Liu et al. [78] have systematically studied tension-compression behaviour of martensitic NiTi under both monotonic and cyclic tensile/compressive loading. They found that the deformation mechanisms of the martensite phase are different under tension and compression, as evidenced by the asymmetric stress-strain curves (Fig. 17). Transmission electron microscopy (TEM) observations revealed that in the non-deformed specimen the martensite variants are well self-accommodated through the martensite twinning. Under tension, the interfaces between two variants are mobile and can migrate under stress. On the other hand, no migration of the junction planes between the neighbouring martensite plates was observed in samples compressed up to 4% strain. Instead, a high density of lattice defects, mainly dislocations, was observed inside both the martensite twin bands and twin boundaries. It was suggested that in the martensite phase the deformation mechanism under tension up to 4% may be predominantly related to the migration of variant interfaces, while under compression up to 4%, the strain is likely caused by the generation and movement of lattice defects, mostly dislocations.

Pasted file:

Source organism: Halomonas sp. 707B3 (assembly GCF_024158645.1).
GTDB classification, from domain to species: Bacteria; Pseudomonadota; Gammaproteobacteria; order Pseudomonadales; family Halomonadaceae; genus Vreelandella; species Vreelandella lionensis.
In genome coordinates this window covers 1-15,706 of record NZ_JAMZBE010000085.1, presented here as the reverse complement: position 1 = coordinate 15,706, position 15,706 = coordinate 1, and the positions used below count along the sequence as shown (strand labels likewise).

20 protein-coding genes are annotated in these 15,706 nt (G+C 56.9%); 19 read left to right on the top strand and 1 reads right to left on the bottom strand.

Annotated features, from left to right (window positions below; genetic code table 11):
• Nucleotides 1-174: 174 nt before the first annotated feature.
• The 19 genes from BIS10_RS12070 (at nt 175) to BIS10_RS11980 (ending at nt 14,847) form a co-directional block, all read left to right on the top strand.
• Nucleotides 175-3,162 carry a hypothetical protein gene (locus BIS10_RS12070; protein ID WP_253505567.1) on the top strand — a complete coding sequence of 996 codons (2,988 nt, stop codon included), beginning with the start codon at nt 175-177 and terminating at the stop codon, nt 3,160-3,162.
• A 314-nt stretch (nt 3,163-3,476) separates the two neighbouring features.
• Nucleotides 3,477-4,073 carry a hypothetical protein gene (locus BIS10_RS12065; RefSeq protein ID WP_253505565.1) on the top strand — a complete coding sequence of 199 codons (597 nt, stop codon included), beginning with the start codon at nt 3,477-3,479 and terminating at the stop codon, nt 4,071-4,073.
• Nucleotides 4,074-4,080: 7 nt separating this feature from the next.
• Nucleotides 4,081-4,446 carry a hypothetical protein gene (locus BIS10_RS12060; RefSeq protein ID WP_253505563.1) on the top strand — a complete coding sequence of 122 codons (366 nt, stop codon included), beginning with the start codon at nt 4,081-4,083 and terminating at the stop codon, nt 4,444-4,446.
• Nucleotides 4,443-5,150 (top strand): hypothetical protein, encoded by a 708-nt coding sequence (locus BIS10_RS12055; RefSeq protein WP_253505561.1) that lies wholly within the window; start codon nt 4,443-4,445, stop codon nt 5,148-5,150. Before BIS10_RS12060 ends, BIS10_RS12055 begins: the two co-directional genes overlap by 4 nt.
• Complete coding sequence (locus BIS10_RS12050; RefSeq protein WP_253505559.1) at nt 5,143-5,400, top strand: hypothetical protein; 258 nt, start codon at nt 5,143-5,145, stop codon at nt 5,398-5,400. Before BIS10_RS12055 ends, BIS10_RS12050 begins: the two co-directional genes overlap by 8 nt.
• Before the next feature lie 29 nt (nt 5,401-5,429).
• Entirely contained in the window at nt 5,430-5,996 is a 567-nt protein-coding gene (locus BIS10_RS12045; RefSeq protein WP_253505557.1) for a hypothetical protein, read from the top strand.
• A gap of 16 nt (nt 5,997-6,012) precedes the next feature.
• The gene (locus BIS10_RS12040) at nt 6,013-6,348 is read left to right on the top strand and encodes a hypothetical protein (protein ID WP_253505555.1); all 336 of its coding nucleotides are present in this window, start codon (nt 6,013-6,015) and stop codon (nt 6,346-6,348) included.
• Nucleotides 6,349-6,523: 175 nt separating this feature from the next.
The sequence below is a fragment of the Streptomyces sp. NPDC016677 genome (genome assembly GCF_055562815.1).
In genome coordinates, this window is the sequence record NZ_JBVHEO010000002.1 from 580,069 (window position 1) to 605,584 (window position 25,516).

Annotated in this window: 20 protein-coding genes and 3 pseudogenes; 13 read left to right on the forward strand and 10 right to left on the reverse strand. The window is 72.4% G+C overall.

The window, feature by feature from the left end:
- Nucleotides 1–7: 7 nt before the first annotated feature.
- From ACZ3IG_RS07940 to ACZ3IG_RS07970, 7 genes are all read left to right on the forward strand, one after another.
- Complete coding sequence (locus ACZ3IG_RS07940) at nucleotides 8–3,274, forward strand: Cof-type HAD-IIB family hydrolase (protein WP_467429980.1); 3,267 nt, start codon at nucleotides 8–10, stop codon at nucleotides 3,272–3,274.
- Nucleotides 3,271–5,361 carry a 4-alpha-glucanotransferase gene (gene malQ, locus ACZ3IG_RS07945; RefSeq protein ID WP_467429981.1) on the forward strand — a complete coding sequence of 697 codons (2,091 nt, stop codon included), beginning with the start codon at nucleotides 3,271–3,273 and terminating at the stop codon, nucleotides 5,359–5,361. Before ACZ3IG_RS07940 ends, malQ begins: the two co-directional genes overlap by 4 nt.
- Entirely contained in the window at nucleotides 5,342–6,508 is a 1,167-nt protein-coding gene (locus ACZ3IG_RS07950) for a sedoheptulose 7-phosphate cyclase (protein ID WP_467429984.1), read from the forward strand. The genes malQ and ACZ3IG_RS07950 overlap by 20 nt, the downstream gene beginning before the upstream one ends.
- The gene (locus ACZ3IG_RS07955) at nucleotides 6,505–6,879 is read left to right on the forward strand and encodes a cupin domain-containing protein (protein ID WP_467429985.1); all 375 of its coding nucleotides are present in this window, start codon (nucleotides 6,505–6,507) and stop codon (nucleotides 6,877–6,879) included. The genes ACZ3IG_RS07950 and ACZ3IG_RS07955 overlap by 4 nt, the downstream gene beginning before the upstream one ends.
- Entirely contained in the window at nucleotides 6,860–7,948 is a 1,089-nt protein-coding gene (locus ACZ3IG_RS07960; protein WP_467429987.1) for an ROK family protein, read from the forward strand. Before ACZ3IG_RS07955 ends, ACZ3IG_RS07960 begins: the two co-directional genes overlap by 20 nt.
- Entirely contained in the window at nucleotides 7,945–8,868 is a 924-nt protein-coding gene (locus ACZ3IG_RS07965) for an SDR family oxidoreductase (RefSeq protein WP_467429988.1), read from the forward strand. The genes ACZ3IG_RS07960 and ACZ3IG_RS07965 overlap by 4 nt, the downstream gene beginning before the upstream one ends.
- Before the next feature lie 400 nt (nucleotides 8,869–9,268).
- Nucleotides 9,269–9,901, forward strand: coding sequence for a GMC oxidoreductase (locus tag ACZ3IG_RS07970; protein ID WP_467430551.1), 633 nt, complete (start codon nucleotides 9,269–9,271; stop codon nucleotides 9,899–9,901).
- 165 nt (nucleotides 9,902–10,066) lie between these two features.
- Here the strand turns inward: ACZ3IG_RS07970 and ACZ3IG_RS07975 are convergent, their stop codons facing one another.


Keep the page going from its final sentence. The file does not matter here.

Figure 17.

Stress-strain curves of a NiTi SMAs under (a) a monotonic tension and compression and (b) tension-compression cyclic loading within 4% strain. After [78].

3.4. The Bauschinger effect

The Bauschinger effect refers to the phenomenon by which the yield stress of metals reduces in the direction opposite to that of the very first stress applied.[79] This effect is believed to play a dominant role in the asymmetrical strain-stress behaviour of both monotonically and cyclic deformed metals. The effect is closely related to the presence of a long range internal stress (LRIS). The concept of LRIS assumes that the variations of the local stresses due to the applied stress occur over the long length scales. After plastic deformation have been produced, high dislocation density regions, such as sub-grain boundaries, and low dislocation density regions, such as cell interiors, characterized by a different yield stress are formed in the system. Under mechanical loading, the internal stress of the high-dislocation density regions is higher than that in low-dislocation density regions. Upon unloading, the average internal stress is zero; at the same time, the stress in the high dislocation density regions is positive, while it is negative in the low dislocation density regions. As a consequence, during stress reversal (applied stress changes sign), plasticity occurs in the low dislocation density regions at a lower stress and gives rise to the observed lower yield stress.

3.5. Microscopic mechanisms